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March 21, 2014

"Why conservatives should oppose the flawed death penalty, too"

The title of this post is the headline of this notable new Salon commentary authored by Susan Sarandon, Robert Redford and Alex Gibney. Here are excerpts:

For the last two decades, each of us has examined the criminal justice system in our own work. And so with the political debate over capital punishment once again intensifying, we came together this past year to explore the human dramas inside this institution – from cases resulting in exonerations to those still in limbo to those involving indisputable guilt. In the process, we discovered disturbing patterns that reveal systemic problems. These include:

Arbitrariness: A convict’s chances of ending up on death row today depend as much on the crime as on the convict’s race and geographic location. This was most recently documented by a University of Maryland study of Harris County, Texas. This one area in greater Houston has executed more people than any other state in the country. County data showed African American defendants were three times more likely to face the death penalty than similarly situated white defendants. Additionally, African Americans were more than twice as likely as similarly situated whites to receive death sentences from juries....

Law enforcement misconduct: Cases of suppressed evidence often exemplify how the quest for death penalty convictions can foster a culture of unaccountable lawlessness inside the justice system. And as we discovered in our investigation of the John Thompson case in New Orleans, such a culture can become almost impossible to curtail....

Cost: When accounting for pretrial hearings, trials, appeals, security and prison expenses, the death penalty costs taxpayers hundreds of millions of dollars a year. Spending that much money on capital punishment costs lives. Why? Because those resources are being diverted from potentially lifesaving programs that could put more police officers on the street, investigate cold cases and prevent recidivist crime.

Failure to deter crime: If the death penalty was deterring crime, perhaps its costs could be justified. But there is far more evidence that it is failing to deter crime. For example, the aggregate homicide rate in death penalty states has been consistently higher than the rate in non-death-penalty states.Likewise, a survey of the nation’s criminologists found 88 percent saying that capital punishment does not deter crime....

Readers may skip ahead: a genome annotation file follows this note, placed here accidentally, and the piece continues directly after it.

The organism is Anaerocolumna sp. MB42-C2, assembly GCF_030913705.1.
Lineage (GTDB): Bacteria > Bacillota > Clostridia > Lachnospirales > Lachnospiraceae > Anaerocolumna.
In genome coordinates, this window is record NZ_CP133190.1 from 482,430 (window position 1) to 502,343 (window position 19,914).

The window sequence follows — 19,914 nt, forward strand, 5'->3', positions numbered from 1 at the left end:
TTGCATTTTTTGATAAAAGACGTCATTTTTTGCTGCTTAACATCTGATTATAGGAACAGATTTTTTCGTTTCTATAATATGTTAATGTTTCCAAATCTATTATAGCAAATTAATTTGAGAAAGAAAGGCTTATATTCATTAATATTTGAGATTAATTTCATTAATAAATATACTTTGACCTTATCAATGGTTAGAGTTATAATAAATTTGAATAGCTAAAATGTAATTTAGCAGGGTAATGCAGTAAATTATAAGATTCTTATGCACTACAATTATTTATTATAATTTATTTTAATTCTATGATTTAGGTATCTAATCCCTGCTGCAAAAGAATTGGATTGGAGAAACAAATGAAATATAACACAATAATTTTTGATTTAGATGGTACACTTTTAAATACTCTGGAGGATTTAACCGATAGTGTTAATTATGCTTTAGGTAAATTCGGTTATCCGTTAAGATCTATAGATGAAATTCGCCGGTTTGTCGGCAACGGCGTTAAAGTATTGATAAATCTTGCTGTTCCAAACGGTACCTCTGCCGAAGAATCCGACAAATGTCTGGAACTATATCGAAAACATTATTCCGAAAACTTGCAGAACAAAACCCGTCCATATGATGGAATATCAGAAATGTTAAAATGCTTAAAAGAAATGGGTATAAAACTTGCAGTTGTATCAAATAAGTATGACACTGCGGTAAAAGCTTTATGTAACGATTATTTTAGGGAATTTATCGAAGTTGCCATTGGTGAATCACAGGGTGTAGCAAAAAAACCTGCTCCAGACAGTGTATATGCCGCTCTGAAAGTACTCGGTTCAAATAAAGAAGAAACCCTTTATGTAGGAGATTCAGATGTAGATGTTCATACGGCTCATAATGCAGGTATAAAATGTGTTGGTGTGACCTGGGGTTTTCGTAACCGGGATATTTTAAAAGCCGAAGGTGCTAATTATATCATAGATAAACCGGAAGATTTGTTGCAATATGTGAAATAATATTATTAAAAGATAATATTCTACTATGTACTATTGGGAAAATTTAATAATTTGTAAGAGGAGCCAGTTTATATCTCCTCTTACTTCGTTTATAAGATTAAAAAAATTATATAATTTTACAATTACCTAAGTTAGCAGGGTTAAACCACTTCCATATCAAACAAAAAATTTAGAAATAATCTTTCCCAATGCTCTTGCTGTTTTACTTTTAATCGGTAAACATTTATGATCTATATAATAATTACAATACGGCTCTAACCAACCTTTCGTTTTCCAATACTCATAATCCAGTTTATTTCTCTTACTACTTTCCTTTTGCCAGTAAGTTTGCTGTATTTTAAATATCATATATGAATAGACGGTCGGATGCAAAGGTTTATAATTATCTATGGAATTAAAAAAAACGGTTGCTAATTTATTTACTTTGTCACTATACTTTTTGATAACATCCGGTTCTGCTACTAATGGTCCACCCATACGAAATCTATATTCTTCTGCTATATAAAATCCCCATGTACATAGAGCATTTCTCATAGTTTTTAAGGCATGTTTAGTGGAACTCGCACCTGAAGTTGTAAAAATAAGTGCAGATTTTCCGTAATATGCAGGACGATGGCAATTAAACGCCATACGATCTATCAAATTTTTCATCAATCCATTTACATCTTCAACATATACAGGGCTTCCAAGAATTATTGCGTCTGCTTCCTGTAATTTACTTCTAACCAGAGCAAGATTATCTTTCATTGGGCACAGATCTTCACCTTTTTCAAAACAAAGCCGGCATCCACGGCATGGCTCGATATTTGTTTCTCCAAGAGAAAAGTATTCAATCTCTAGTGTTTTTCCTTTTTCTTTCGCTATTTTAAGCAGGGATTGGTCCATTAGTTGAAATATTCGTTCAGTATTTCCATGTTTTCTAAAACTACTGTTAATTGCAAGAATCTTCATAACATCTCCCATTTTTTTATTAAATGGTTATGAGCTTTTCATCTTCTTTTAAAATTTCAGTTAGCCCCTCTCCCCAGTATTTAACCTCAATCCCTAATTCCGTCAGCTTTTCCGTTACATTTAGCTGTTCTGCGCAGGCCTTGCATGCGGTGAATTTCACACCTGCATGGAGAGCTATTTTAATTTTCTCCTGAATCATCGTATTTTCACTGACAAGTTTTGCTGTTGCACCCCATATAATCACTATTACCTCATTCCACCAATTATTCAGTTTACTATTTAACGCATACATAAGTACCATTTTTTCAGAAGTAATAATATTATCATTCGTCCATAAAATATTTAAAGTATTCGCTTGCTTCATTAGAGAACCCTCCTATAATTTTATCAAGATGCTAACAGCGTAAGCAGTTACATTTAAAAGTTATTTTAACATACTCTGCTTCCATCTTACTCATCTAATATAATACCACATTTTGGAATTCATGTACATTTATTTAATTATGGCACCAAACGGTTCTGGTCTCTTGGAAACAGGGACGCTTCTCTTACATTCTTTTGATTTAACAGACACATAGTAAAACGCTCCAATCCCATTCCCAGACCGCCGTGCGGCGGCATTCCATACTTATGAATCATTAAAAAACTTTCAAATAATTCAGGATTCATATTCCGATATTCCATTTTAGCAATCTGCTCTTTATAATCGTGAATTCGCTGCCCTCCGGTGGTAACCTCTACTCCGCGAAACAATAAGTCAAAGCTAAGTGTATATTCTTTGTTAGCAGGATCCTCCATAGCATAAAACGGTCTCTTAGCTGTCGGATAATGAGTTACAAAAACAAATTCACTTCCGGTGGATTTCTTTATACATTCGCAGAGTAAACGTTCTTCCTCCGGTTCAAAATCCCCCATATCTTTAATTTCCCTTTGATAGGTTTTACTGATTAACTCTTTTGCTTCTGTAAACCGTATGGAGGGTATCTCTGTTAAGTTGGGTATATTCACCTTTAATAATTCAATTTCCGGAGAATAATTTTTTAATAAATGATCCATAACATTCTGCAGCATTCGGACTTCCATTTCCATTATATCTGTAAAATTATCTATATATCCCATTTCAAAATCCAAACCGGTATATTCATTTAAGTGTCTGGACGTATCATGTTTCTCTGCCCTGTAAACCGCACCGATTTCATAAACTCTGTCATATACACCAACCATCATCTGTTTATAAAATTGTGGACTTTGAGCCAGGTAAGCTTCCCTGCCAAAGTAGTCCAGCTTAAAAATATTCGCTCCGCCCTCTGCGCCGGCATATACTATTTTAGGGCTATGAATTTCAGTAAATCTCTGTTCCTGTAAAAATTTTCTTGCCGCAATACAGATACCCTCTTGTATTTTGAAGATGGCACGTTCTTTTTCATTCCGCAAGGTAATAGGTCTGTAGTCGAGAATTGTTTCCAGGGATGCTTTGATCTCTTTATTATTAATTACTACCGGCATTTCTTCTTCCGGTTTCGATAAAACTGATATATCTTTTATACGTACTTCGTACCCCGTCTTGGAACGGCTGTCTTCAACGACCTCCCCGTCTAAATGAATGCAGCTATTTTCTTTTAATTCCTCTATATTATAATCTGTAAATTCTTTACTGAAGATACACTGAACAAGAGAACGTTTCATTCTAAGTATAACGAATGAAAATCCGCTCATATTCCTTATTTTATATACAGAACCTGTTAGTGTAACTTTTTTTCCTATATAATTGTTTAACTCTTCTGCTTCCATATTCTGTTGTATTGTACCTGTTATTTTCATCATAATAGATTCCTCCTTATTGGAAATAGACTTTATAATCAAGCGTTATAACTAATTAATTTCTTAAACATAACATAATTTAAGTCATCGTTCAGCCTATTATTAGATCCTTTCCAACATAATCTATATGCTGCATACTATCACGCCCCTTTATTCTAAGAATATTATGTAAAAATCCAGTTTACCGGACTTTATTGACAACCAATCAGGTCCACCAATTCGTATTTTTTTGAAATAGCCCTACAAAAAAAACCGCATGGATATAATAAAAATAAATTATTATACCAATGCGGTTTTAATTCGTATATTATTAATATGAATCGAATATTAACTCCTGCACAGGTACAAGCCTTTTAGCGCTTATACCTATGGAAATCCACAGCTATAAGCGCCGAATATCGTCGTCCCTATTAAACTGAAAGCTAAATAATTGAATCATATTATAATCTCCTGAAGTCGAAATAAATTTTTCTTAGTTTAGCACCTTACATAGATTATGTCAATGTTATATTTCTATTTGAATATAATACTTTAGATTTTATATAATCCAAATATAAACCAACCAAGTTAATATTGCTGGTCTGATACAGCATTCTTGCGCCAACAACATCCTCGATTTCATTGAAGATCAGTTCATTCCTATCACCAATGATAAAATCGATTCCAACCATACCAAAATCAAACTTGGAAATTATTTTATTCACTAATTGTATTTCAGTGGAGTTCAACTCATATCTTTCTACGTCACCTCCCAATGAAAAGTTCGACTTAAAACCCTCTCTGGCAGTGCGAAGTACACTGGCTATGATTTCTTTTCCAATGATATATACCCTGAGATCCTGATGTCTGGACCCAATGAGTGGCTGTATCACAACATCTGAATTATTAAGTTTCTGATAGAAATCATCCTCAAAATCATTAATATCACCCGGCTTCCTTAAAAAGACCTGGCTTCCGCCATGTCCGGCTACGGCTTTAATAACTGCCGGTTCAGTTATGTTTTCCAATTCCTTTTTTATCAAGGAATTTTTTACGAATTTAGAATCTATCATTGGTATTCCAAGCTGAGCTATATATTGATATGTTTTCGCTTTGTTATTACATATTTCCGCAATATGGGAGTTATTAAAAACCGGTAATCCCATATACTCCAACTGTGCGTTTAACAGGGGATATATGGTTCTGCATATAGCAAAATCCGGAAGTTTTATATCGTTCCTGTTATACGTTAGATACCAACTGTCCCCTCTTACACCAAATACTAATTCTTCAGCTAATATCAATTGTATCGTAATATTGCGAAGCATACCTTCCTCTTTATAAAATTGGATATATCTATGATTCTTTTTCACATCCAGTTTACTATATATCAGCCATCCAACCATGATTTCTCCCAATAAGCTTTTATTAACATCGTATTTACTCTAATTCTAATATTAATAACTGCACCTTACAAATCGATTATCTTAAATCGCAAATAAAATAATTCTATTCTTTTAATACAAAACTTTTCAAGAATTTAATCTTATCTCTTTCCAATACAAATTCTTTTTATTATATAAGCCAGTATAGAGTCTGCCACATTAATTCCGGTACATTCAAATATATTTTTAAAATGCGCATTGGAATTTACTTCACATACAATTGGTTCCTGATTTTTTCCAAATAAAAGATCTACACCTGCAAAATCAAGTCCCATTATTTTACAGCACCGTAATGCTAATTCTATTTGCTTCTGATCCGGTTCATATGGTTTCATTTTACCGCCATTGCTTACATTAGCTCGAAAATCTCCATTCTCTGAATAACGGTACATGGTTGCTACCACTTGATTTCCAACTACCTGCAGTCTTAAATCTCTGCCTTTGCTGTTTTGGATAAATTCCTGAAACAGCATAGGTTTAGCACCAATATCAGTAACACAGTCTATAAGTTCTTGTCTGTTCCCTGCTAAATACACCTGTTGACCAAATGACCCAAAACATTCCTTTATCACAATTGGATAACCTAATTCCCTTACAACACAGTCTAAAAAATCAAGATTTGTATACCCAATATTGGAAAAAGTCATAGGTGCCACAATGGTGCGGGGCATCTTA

As most recently evidenced by the Obamacare websites, the most straightforward government tasks often involve errors and imperfections. Even the most ardent law-and-order conservatives should be able to admit the same truism applies to the government-administered death penalty. If we cannot blindly trust the government to safeguard health, can we trust it to administer death?

Whether Democratic or Republican, legislators can no longer ignore the fatal flaw in the justice system.  At a minimum, we must insist that they find a way to hold prosecutors accountable for misconduct that canl — if intentional — amount to premeditated murder. More broadly, we should insist that lawmakers face the most harrowing question from all of our death row stories: if the institution of capital punishmentl — with consequences so final and irreversible — can never be a perfect instrument of criminal justice, is the institution itself a criminal injustice?

March 21, 2014 at 04:47 PM | Permalink

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Comments

You gotta love it when such conservative stalwarts as Susan Sarandon, Robert Redford and Alex Gibney tell us "why conservatives should oppose the flawed death penalty."

This article could more aptly be titled, "Why Do Hollywood Has-Beens Recycle Ancient Arguments?"

Posted by: Bill Otis | Mar 21, 2014 5:52:00 PM

I would agree that everyone should oppose a execution regime that is flawed. I doubt there would even be much disagreement on that.